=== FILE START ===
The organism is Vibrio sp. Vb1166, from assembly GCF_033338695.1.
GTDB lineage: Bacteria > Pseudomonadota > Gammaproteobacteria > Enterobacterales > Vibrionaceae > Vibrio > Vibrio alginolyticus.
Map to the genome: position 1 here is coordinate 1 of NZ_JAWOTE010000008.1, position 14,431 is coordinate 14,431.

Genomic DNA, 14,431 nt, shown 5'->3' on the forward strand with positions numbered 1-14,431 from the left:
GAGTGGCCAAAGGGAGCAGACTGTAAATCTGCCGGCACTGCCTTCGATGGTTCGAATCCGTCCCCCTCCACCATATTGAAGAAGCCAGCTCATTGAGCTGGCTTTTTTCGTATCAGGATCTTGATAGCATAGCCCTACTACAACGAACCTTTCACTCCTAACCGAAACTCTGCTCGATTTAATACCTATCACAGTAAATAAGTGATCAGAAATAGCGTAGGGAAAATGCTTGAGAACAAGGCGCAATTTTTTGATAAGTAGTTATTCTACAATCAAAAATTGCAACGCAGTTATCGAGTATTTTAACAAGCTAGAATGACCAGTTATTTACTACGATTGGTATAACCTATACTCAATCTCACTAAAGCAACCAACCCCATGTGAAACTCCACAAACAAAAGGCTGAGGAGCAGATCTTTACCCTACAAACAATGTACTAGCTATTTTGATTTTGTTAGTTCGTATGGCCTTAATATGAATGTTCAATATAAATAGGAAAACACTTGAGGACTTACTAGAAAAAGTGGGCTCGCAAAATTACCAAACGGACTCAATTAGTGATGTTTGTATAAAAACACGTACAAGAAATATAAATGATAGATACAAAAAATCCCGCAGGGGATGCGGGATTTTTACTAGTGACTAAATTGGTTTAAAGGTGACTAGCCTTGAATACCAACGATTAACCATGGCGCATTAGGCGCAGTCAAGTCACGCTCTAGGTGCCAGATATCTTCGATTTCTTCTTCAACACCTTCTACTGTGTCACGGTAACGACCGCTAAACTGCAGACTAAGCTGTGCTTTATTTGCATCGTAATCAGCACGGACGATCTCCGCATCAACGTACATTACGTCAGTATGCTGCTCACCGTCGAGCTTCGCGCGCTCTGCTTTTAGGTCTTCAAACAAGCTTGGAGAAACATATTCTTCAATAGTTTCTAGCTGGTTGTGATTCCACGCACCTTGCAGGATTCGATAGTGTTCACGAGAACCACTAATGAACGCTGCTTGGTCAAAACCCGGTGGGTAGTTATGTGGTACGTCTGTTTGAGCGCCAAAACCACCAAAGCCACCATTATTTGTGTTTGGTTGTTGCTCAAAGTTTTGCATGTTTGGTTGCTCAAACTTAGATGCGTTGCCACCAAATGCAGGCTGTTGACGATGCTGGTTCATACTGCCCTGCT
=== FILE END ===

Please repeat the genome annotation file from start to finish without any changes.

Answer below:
The organism is Vibrio sp. Vb1166, from assembly GCF_033338695.1.
GTDB lineage: Bacteria > Pseudomonadota > Gammaproteobacteria > Enterobacterales > Vibrionaceae > Vibrio > Vibrio alginolyticus.
Map to the genome: position 1 here is coordinate 1 of NZ_JAWOTE010000008.1, position 14,431 is coordinate 14,431.

Genomic DNA, 14,431 nt, shown 5'->3' on the forward strand with positions numbered 1-14,431 from the left:
GAGTGGCCAAAGGGAGCAGACTGTAAATCTGCCGGCACTGCCTTCGATGGTTCGAATCCGTCCCCCTCCACCATATTGAAGAAGCCAGCTCATTGAGCTGGCTTTTTTCGTATCAGGATCTTGATAGCATAGCCCTACTACAACGAACCTTTCACTCCTAACCGAAACTCTGCTCGATTTAATACCTATCACAGTAAATAAGTGATCAGAAATAGCGTAGGGAAAATGCTTGAGAACAAGGCGCAATTTTTTGATAAGTAGTTATTCTACAATCAAAAATTGCAACGCAGTTATCGAGTATTTTAACAAGCTAGAATGACCAGTTATTTACTACGATTGGTATAACCTATACTCAATCTCACTAAAGCAACCAACCCCATGTGAAACTCCACAAACAAAAGGCTGAGGAGCAGATCTTTACCCTACAAACAATGTACTAGCTATTTTGATTTTGTTAGTTCGTATGGCCTTAATATGAATGTTCAATATAAATAGGAAAACACTTGAGGACTTACTAGAAAAAGTGGGCTCGCAAAATTACCAAACGGACTCAATTAGTGATGTTTGTATAAAAACACGTACAAGAAATATAAATGATAGATACAAAAAATCCCGCAGGGGATGCGGGATTTTTACTAGTGACTAAATTGGTTTAAAGGTGACTAGCCTTGAATACCAACGATTAACCATGGCGCATTAGGCGCAGTCAAGTCACGCTCTAGGTGCCAGATATCTTCGATTTCTTCTTCAACACCTTCTACTGTGTCACGGTAACGACCGCTAAACTGCAGACTAAGCTGTGCTTTATTTGCATCGTAATCAGCACGGACGATCTCCGCATCAACGTACATTACGTCAGTATGCTGCTCACCGTCGAGCTTCGCGCGCTCTGCTTTTAGGTCTTCAAACAAGCTTGGAGAAACATATTCTTCAATAGTTTCTAGCTGGTTGTGATTCCACGCACCTTGCAGGATTCGATAGTGTTCACGAGAACCACTAATGAACGCTGCTTGGTCAAAACCCGGTGGGTAGTTATGTGGTACGTCTGTTTGAGCGCCAAAACCACCAAAGCCACCATTATTTGTGTTTGGTTGTTGCTCAAAGTTTTGCATGTTTGGTTGCTCAAACTTAGATGCGTTGCCACCAAATGCAGGCTGTTGACGATGCTGGTTCATACTGCCCTGCT